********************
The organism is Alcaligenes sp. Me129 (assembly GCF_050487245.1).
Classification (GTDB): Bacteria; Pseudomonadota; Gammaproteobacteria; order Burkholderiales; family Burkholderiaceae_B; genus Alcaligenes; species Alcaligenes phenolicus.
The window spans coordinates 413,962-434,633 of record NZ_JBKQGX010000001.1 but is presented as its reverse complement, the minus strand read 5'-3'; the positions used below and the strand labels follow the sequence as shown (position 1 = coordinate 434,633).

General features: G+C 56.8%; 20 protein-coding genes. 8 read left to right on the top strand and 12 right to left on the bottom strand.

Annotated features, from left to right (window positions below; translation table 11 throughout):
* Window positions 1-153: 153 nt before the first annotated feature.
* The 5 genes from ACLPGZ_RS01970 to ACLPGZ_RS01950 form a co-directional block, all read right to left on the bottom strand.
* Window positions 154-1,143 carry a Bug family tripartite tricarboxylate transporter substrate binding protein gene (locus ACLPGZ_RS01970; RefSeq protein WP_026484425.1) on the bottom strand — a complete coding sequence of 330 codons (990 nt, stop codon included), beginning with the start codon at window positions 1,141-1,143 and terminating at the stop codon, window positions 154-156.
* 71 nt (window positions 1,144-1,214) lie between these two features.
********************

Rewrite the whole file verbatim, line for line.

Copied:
The organism is Alcaligenes sp. Me129 (assembly GCF_050487245.1).
Classification (GTDB): Bacteria; Pseudomonadota; Gammaproteobacteria; order Burkholderiales; family Burkholderiaceae_B; genus Alcaligenes; species Alcaligenes phenolicus.
The window spans coordinates 413,962-434,633 of record NZ_JBKQGX010000001.1 but is presented as its reverse complement, the minus strand read 5'-3'; the positions used below and the strand labels follow the sequence as shown (position 1 = coordinate 434,633).

General features: G+C 56.8%; 20 protein-coding genes. 8 read left to right on the top strand and 12 right to left on the bottom strand.

Annotated features, from left to right (window positions below; translation table 11 throughout):
* Window positions 1-153: 153 nt before the first annotated feature.
* The 5 genes from ACLPGZ_RS01970 to ACLPGZ_RS01950 form a co-directional block, all read right to left on the bottom strand.
* Window positions 154-1,143 carry a Bug family tripartite tricarboxylate transporter substrate binding protein gene (locus ACLPGZ_RS01970; RefSeq protein WP_026484425.1) on the bottom strand — a complete coding sequence of 330 codons (990 nt, stop codon included), beginning with the start codon at window positions 1,141-1,143 and terminating at the stop codon, window positions 154-156.
* 71 nt (window positions 1,144-1,214) lie between these two features.